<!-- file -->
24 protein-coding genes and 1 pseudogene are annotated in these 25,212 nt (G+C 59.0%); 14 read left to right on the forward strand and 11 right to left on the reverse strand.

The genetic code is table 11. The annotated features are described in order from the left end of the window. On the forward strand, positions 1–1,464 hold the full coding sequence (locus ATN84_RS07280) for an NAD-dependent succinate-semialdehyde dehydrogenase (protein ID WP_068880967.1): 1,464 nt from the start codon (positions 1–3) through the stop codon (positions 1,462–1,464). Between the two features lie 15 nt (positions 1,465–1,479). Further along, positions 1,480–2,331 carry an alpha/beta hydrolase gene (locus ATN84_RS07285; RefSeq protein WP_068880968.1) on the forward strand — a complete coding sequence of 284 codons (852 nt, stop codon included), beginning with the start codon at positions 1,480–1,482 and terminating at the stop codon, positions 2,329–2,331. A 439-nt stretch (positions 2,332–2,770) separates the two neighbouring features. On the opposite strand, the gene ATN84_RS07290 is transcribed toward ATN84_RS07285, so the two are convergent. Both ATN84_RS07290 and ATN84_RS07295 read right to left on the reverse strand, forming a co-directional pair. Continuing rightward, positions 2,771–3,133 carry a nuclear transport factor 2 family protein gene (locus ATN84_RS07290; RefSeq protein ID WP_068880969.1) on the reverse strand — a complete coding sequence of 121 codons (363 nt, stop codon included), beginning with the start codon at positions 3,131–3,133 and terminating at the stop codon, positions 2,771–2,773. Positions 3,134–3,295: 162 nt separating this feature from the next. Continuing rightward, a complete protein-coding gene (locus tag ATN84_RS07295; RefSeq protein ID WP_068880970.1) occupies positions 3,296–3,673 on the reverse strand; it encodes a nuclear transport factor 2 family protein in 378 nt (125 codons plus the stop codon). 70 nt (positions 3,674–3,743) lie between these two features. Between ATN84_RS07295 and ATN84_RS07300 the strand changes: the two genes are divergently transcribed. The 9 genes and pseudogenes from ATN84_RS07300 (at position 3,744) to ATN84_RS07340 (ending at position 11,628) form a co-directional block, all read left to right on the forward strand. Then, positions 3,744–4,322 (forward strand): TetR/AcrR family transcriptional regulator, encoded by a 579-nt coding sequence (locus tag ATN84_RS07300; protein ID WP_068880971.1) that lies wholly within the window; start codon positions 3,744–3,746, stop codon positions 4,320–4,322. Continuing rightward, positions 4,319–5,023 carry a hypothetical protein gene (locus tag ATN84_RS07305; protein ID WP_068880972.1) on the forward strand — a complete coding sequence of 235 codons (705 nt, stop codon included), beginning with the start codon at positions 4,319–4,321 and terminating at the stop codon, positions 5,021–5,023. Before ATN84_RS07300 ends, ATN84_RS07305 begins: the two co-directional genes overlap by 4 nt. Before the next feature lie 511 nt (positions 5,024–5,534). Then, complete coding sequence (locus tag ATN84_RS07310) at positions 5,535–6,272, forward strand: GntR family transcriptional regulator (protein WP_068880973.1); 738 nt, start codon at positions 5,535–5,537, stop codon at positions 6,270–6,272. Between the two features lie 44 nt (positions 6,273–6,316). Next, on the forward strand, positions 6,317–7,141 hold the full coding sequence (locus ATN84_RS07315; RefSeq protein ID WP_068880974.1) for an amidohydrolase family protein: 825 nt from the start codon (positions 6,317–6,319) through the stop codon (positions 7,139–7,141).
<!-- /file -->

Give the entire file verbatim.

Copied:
24 protein-coding genes and 1 pseudogene are annotated in these 25,212 nt (G+C 59.0%); 14 read left to right on the forward strand and 11 right to left on the reverse strand.

The genetic code is table 11. The annotated features are described in order from the left end of the window. On the forward strand, positions 1–1,464 hold the full coding sequence (locus ATN84_RS07280) for an NAD-dependent succinate-semialdehyde dehydrogenase (protein ID WP_068880967.1): 1,464 nt from the start codon (positions 1–3) through the stop codon (positions 1,462–1,464). Between the two features lie 15 nt (positions 1,465–1,479). Further along, positions 1,480–2,331 carry an alpha/beta hydrolase gene (locus ATN84_RS07285; RefSeq protein WP_068880968.1) on the forward strand — a complete coding sequence of 284 codons (852 nt, stop codon included), beginning with the start codon at positions 1,480–1,482 and terminating at the stop codon, positions 2,329–2,331. A 439-nt stretch (positions 2,332–2,770) separates the two neighbouring features. On the opposite strand, the gene ATN84_RS07290 is transcribed toward ATN84_RS07285, so the two are convergent. Both ATN84_RS07290 and ATN84_RS07295 read right to left on the reverse strand, forming a co-directional pair. Continuing rightward, positions 2,771–3,133 carry a nuclear transport factor 2 family protein gene (locus ATN84_RS07290; RefSeq protein ID WP_068880969.1) on the reverse strand — a complete coding sequence of 121 codons (363 nt, stop codon included), beginning with the start codon at positions 3,131–3,133 and terminating at the stop codon, positions 2,771–2,773. Positions 3,134–3,295: 162 nt separating this feature from the next. Continuing rightward, a complete protein-coding gene (locus tag ATN84_RS07295; RefSeq protein ID WP_068880970.1) occupies positions 3,296–3,673 on the reverse strand; it encodes a nuclear transport factor 2 family protein in 378 nt (125 codons plus the stop codon). 70 nt (positions 3,674–3,743) lie between these two features. Between ATN84_RS07295 and ATN84_RS07300 the strand changes: the two genes are divergently transcribed. The 9 genes and pseudogenes from ATN84_RS07300 (at position 3,744) to ATN84_RS07340 (ending at position 11,628) form a co-directional block, all read left to right on the forward strand. Then, positions 3,744–4,322 (forward strand): TetR/AcrR family transcriptional regulator, encoded by a 579-nt coding sequence (locus tag ATN84_RS07300; protein ID WP_068880971.1) that lies wholly within the window; start codon positions 3,744–3,746, stop codon positions 4,320–4,322. Continuing rightward, positions 4,319–5,023 carry a hypothetical protein gene (locus tag ATN84_RS07305; protein ID WP_068880972.1) on the forward strand — a complete coding sequence of 235 codons (705 nt, stop codon included), beginning with the start codon at positions 4,319–4,321 and terminating at the stop codon, positions 5,021–5,023. Before ATN84_RS07300 ends, ATN84_RS07305 begins: the two co-directional genes overlap by 4 nt. Before the next feature lie 511 nt (positions 5,024–5,534). Then, complete coding sequence (locus tag ATN84_RS07310) at positions 5,535–6,272, forward strand: GntR family transcriptional regulator (protein WP_068880973.1); 738 nt, start codon at positions 5,535–5,537, stop codon at positions 6,270–6,272. Between the two features lie 44 nt (positions 6,273–6,316). Next, on the forward strand, positions 6,317–7,141 hold the full coding sequence (locus ATN84_RS07315; RefSeq protein ID WP_068880974.1) for an amidohydrolase family protein: 825 nt from the start codon (positions 6,317–6,319) through the stop codon (positions 7,139–7,141).